HomeNewsBriefPolice Exercise License to Kill in Brazil's Rio de Janeiro
BRIEF

Police Exercise License to Kill in Brazil's Rio de Janeiro

BRAZIL / 26 FEB 2019 BY CHRIS DALBY EN

Killings by police in Brazil's Rio de Janeiro nearly doubled in January 2019 when compared to the previous month -- suggesting that President Jair Bolsonaro's and Governor Wilson Witzel's promises of lethal action against criminal elements have been kept.

On February 22, Brazil’s Institute for Public Security said police killed 160 people in January, an 82 percent increase over December, Estadão reported. The alarming number of deaths in clashes with police coincides with the first month of Bolsonaro's and Witzel’s terms. Both took office on January 1 and promised to implement shoot-to-kill policing tactics.

It was the second highest number of killings for the month of January since 1998.

Alongside this sharp spike in police killings, street crime such as muggings and robberies on public transport hit its highest level since 1991, with 11,230 cases reported.

This violence has continued unabated into February. One operation by military police in the communities of Morro do Fallet and Fogueteiro on February 8 saw 15 people killed in suspicious circumstances.

SEE ALSO: InDepth Coverage of Homicides

Families of the victims have alleged that a number of the young men were rounded up inside a house and massacred.

Others have filed complaints with public defenders saying that some of the victims were shot in the legs to prevent them from running away and then stabbed to death.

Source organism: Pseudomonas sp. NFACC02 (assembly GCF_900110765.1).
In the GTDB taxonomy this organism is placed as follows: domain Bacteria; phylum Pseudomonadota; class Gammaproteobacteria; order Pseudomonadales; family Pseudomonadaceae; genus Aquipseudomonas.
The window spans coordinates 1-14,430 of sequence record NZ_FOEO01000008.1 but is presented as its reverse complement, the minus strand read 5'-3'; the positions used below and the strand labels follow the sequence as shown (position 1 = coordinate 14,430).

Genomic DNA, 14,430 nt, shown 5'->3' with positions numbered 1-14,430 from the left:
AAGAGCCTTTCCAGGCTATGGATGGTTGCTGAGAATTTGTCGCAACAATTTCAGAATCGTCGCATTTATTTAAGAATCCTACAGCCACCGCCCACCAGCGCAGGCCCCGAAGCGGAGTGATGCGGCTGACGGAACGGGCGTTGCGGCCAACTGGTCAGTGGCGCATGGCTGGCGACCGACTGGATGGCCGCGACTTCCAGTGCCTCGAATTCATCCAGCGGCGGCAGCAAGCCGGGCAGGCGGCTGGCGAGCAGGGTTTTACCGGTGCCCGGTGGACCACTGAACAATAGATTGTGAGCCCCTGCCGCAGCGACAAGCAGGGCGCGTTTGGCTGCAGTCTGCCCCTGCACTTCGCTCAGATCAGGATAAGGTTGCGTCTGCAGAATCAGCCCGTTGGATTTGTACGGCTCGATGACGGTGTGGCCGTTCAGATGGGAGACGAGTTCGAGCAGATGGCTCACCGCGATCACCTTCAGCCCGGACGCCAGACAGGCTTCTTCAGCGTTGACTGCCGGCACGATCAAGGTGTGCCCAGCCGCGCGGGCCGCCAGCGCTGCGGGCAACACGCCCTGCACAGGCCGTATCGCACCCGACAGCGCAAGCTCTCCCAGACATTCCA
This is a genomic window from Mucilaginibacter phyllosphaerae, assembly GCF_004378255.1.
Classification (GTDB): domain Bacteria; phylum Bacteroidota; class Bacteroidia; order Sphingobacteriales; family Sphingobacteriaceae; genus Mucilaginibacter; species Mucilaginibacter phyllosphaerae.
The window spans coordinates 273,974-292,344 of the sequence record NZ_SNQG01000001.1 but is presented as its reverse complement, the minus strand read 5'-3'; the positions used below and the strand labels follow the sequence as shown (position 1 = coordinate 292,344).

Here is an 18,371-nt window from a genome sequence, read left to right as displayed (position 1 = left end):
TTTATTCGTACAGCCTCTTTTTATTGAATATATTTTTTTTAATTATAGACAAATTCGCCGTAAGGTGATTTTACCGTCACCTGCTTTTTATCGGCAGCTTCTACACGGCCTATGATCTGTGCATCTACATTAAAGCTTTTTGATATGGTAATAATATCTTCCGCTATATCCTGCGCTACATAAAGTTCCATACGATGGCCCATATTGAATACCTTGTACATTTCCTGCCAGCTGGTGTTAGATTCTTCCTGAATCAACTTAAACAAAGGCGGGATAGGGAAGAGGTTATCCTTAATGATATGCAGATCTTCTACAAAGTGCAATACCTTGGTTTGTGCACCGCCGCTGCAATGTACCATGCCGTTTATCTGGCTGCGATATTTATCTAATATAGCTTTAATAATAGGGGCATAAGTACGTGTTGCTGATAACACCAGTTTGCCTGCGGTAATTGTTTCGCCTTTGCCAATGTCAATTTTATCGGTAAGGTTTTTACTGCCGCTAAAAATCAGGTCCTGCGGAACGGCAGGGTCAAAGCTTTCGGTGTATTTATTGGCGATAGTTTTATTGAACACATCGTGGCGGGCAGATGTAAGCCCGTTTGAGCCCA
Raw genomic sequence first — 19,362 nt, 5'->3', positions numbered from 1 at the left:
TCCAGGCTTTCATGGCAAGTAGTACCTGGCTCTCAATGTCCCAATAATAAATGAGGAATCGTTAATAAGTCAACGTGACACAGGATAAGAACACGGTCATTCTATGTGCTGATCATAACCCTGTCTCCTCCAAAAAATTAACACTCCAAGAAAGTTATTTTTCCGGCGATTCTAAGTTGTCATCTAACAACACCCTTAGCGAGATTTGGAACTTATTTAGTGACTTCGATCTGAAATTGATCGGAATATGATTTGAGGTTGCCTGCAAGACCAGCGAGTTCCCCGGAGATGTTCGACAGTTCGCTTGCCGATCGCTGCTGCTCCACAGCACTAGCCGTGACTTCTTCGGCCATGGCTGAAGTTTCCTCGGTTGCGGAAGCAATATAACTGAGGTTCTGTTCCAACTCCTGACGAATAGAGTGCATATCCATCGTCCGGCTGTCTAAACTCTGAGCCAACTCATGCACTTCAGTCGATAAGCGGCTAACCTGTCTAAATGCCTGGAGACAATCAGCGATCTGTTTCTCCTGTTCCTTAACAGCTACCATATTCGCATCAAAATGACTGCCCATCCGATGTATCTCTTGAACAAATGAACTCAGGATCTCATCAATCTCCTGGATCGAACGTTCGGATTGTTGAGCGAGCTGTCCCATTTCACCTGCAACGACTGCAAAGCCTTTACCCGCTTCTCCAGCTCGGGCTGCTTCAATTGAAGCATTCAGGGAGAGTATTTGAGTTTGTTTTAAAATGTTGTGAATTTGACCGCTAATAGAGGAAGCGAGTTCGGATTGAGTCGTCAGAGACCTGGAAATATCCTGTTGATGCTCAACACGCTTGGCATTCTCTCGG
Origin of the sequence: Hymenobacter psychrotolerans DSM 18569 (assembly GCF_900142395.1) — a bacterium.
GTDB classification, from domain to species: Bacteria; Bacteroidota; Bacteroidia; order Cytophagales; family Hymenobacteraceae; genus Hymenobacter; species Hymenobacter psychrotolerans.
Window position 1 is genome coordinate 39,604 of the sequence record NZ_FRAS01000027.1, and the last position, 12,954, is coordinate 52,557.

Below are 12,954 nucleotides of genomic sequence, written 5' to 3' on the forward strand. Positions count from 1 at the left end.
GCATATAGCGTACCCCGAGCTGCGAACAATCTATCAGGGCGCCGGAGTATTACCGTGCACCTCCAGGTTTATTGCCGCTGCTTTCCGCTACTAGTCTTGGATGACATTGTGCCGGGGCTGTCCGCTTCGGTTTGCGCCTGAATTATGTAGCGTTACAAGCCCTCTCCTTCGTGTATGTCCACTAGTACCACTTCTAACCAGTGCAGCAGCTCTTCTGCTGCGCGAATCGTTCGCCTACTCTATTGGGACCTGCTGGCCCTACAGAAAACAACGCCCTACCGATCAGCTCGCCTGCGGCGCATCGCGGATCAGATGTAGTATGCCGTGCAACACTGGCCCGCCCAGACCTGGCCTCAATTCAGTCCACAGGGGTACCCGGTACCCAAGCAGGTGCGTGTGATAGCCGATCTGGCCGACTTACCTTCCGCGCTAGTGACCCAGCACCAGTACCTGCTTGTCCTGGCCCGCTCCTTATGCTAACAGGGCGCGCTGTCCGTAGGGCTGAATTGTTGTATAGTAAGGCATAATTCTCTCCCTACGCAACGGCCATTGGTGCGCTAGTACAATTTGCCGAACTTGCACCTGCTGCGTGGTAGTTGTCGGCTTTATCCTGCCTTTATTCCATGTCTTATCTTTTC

However, when asked about the operation in Morro do Fallet, Witzel dismissed the controversy and praised the actions by the military police.

“They work to defend us all. What happened in Morro do Fallet-Fogueteiro was a legitimate action by the military police,” he said.

Brazil’s Attorney General’s Office has opened an investigation into the case.

InSight Crime Analysis

In the run-up to Bolsonaro taking over the presidency, a few seemingly moderate cabinet picks led to hopes that he would temper his pledge to give police a license to kill.

But there was no sign of any wavering from Witzel, a former marine and hardliner who framed his and Bolsonaro's fight against organized crime as a war against terrorists.

The police, who were staunchly behind Witzel’s candidacy for governor of Rio de Janeiro state, have recently spoken out about feeling unfettered and able to act as they see fit. One colonel in Rio’s military police told the press that “this atmosphere, created by a more permissive discourse (from officials), will lead to an increase in lethality.”

And while some hoped that Minister of Justice and Public Safety Sergio Moro would be a voice of restraint, his anti-crime proposals have actually broadened the circumstances in which police can claim to have acted in self-defense.

This harsh crackdown on crime has also been accompanied by the targeting of politicians who have spoken out against these heavy-handed tactics. The March 2018 murder of councilwoman and activist Marielle Franco remains unsolved, but her slaying has been linked to her outspoken criticism of a security crackdown in Rio.